Ten tips on how to make effective social media posts without offending or alienating your audience
You may have come across this familiar phrase in your time. The author of this piece most certainly has: “Engage Brain Before Putting Mouth into Gear”. One of his ex-teachers had the sign above the chalkboard. He would have said to any pupil (about to put his or her foot in it): “Read the sign, Boy (or Girl).” Imagine if Facebook, Twitter, Snapchat, et al had this sign at the top of their pages. There could be fewer libellous tweets or salacious memes. There’s no way that any social media related sites from Afghanistan to Zimbabwe would do this. There would be cries of ‘censorship’ from Aberdeen to Zennor.
With this being Net Sixty Six SEO’s first blog post of 2017, this is one of these New Year’s Resolutions type of posts. Though one a tad too late for us to say “Happy New Year”. For want for a New Year’s Resolution, this could be filed under “I shall be more tactful with my social media posts”.
We have all been guilty of it at a professional or personal level. One status update could be misconstrued by another party. Or, he or she may be fed up of the status update that reads, “Person A has given you an extra life on Candy Busters Farm Saga”.
Why does this matter? Increasingly, employers have visited social media sites to check up on potential candidates for future positions within their company. Your footprint on social networking sites could make or break your personal or professional reputation. This has inspired our very own cut-out-and-keep guide to tactful posting on social networking sites.
The Ten Commandments of Using Social Networking Sites
1. Thou Shalt Realise That Anything You Put Out On The Internet Could Be Seen Publicly
You’ve heard of the phrase “washing your dirty linen in public”. Unless you change the privacy settings (i.e. Friends or Only Me on Facebook) on your favoured social networking site(s), anything you post can be seen publicly. Once the Investigatory Powers Bill is granted Royal Assent, HM Government will be keeping a record of all internet transactions in the UK made per person or device for a year. Tread carefully.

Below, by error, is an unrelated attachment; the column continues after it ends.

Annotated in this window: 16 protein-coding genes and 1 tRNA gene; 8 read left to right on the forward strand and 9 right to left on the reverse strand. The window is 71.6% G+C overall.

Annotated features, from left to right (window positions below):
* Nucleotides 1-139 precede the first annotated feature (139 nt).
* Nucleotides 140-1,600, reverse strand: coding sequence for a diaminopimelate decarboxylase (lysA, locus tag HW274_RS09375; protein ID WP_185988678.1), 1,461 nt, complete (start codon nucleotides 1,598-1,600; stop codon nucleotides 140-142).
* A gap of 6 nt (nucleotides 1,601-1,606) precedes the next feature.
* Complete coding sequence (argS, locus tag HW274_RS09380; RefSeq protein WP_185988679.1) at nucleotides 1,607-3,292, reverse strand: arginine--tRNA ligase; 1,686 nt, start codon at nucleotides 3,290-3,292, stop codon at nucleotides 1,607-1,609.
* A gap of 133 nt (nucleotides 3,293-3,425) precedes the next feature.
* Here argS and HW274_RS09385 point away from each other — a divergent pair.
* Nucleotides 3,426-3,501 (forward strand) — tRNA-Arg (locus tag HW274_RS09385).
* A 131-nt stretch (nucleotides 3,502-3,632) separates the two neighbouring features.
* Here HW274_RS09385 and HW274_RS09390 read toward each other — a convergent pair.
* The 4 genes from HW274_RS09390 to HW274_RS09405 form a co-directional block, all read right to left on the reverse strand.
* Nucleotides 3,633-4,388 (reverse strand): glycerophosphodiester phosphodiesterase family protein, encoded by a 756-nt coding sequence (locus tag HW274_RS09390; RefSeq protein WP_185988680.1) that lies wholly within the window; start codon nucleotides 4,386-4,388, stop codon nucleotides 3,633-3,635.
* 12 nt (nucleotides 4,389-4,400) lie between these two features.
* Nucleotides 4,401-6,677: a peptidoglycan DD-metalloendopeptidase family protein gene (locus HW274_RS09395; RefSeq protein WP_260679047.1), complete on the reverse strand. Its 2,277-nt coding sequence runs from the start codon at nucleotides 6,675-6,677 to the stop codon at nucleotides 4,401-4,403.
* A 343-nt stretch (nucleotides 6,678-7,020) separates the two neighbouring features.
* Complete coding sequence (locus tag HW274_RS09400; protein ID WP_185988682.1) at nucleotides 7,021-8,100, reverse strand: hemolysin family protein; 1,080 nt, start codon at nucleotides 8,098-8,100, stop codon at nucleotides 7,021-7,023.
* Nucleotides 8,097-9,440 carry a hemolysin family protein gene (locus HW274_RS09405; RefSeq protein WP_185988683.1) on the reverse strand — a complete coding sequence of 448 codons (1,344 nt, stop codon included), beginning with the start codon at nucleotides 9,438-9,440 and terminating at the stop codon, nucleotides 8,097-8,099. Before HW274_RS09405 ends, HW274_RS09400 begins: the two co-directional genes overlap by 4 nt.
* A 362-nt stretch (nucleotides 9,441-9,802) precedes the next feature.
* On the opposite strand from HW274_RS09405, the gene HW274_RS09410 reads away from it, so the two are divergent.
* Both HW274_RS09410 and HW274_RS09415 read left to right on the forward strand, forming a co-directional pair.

2. Thou Shalt Check Thy Sources Before Posting
The most important form of social media etiquette of all, bar none. If you’re sharing a news story that is trending, check more than one site and that (most importantly), it is bang up to date.
3. Thou Shalt, Prior To Sharing A Post From Your Friend Or Colleague, Read The Post Beforehand
We’ve all been guilty of this. Sometimes the original source of the shared post could come from questionable sources. For example, any sources that endorse extremist views on given subject areas or political leanings (Also refer to Rule 2).
4. Thou Shalt Not Use Social Networking Sites To Publicly Undermine A Competing Business Or Individual
Keep any salacious opinions you have over certain businesses or people off the internet. As well as being polite, slagging off your rivals does not make for good business practice. Some of these could be future clients.
5. Thou Shalt Not Steal Content Off A Rival Website Or Social Media Page Without Prior Permission
If you wish to post images on your favoured social networking sites, either use your own or subscribe to an image library like Shutterstock. Where possible, credit the source of your image.
6. Thou Shalt Honour Thy Terms And Conditions
They are long, they are boring, but they are important.
7. Thou Shalt Not Post Too Frequently
Please keep in mind that posting too often could get Mr or Mrs Facebook and Co thinking you’re a spammer.
8. Thou Shalt Be Conversant With The Security Settings
If you wish to share some of your posts with a certain set of followers, master the privacy setting on your desired social networking sites. For example, ‘Only Me’ on Facebook means only you can see the posts.
9. Thou Shalt Remember The Importance Of Context
You wouldn’t say Merry Christmas in the middle of July. Nor share a YouTube clip of a song which could be insensitive to, say a bereaved family member.
10. Thou Shalt Not Use Foul Language
If you’re on a social media site and posting publicly, imagine you’re talking to your mother. In other words, be polite and show the same level of respect (and refrain from using foul and abusive language).
Net SixtySix SEO, 12 January 2017.